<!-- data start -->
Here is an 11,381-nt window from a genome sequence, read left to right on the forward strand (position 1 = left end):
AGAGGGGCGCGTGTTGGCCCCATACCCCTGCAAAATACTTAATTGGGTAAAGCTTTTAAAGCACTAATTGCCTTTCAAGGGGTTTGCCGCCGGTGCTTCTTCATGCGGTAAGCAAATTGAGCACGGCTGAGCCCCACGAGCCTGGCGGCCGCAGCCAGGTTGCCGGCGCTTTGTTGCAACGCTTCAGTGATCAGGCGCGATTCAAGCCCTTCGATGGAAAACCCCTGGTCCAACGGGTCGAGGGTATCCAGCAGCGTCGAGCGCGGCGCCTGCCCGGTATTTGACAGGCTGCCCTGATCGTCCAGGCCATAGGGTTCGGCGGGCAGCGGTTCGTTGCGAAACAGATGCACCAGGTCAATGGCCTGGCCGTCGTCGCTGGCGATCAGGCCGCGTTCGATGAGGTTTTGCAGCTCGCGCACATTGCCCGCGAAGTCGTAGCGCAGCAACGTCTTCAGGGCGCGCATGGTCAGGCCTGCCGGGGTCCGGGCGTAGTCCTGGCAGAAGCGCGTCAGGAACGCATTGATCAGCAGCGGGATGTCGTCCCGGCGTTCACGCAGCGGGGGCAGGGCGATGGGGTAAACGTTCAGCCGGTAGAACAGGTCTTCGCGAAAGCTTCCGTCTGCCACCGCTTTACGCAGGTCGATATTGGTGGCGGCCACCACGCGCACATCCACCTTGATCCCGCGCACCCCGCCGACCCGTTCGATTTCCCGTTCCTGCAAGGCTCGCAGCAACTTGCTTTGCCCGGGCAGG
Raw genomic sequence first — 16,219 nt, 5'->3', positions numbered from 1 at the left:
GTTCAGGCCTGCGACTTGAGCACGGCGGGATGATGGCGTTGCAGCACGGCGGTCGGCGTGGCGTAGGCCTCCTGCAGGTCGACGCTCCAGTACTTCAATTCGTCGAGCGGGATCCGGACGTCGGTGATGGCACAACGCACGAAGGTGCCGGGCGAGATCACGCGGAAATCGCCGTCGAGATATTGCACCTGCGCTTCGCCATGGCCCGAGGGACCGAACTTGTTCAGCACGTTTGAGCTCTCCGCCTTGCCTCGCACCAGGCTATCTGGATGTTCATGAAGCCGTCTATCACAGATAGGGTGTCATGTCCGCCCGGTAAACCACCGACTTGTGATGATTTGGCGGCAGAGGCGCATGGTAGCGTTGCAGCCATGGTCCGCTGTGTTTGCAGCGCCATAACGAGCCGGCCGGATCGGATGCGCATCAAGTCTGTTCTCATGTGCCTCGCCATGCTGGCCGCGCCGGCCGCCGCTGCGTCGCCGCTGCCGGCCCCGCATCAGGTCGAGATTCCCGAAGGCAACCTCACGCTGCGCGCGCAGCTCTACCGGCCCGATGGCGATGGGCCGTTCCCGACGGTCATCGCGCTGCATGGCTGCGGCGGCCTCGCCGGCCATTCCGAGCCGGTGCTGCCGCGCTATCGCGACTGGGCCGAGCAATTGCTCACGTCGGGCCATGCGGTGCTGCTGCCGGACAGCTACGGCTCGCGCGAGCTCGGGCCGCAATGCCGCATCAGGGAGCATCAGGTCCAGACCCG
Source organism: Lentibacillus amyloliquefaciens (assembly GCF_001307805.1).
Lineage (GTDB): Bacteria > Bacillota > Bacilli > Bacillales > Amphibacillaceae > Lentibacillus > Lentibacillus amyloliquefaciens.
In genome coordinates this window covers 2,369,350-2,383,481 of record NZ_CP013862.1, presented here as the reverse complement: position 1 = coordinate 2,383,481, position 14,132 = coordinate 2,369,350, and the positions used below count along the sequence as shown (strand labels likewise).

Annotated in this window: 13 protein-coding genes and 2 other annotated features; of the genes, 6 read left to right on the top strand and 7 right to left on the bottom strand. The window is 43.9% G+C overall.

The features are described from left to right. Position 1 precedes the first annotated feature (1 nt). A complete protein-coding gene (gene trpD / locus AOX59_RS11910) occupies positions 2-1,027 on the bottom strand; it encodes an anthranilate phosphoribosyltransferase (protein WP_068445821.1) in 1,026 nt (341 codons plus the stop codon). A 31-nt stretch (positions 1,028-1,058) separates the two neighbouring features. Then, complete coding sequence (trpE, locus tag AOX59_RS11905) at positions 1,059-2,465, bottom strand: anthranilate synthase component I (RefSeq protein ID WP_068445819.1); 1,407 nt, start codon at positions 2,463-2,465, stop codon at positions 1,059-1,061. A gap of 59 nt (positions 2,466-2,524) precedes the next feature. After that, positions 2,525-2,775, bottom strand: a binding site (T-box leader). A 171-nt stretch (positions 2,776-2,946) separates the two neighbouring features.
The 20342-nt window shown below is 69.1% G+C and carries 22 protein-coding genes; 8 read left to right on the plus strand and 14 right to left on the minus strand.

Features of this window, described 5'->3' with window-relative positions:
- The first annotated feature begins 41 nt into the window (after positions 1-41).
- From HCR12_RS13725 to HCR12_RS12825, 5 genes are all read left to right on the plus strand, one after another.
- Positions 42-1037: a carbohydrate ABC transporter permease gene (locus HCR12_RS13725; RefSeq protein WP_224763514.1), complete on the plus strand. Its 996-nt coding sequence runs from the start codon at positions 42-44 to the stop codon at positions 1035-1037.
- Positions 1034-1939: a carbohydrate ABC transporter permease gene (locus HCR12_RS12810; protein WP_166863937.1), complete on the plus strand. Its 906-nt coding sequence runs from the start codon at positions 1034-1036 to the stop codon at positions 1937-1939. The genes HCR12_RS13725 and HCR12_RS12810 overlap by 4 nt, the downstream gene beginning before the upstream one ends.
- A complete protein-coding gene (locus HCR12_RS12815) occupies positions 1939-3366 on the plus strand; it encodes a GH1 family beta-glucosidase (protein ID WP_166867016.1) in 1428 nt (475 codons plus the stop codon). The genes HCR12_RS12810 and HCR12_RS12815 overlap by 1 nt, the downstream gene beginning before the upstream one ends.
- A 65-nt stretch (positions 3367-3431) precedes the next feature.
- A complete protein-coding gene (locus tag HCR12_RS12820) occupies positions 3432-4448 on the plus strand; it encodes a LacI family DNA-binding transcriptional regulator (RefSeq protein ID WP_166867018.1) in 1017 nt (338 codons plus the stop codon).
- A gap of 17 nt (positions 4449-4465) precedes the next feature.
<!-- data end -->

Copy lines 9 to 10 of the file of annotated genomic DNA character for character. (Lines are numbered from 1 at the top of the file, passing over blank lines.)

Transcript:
The features are described from left to right. Position 1 precedes the first annotated feature (1 nt). A complete protein-coding gene (gene trpD / locus AOX59_RS11910) occupies positions 2-1,027 on the bottom strand; it encodes an anthranilate phosphoribosyltransferase (protein WP_068445821.1) in 1,026 nt (341 codons plus the stop codon). A 31-nt stretch (positions 1,028-1,058) separates the two neighbouring features. Then, complete coding sequence (trpE, locus tag AOX59_RS11905) at positions 1,059-2,465, bottom strand: anthranilate synthase component I (RefSeq protein ID WP_068445819.1); 1,407 nt, start codon at positions 2,463-2,465, stop codon at positions 1,059-1,061. A gap of 59 nt (positions 2,466-2,524) precedes the next feature. After that, positions 2,525-2,775, bottom strand: a binding site (T-box leader). A 171-nt stretch (positions 2,776-2,946) separates the two neighbouring features.
The 20342-nt window shown below is 69.1% G+C and carries 22 protein-coding genes; 8 read left to right on the plus strand and 14 right to left on the minus strand.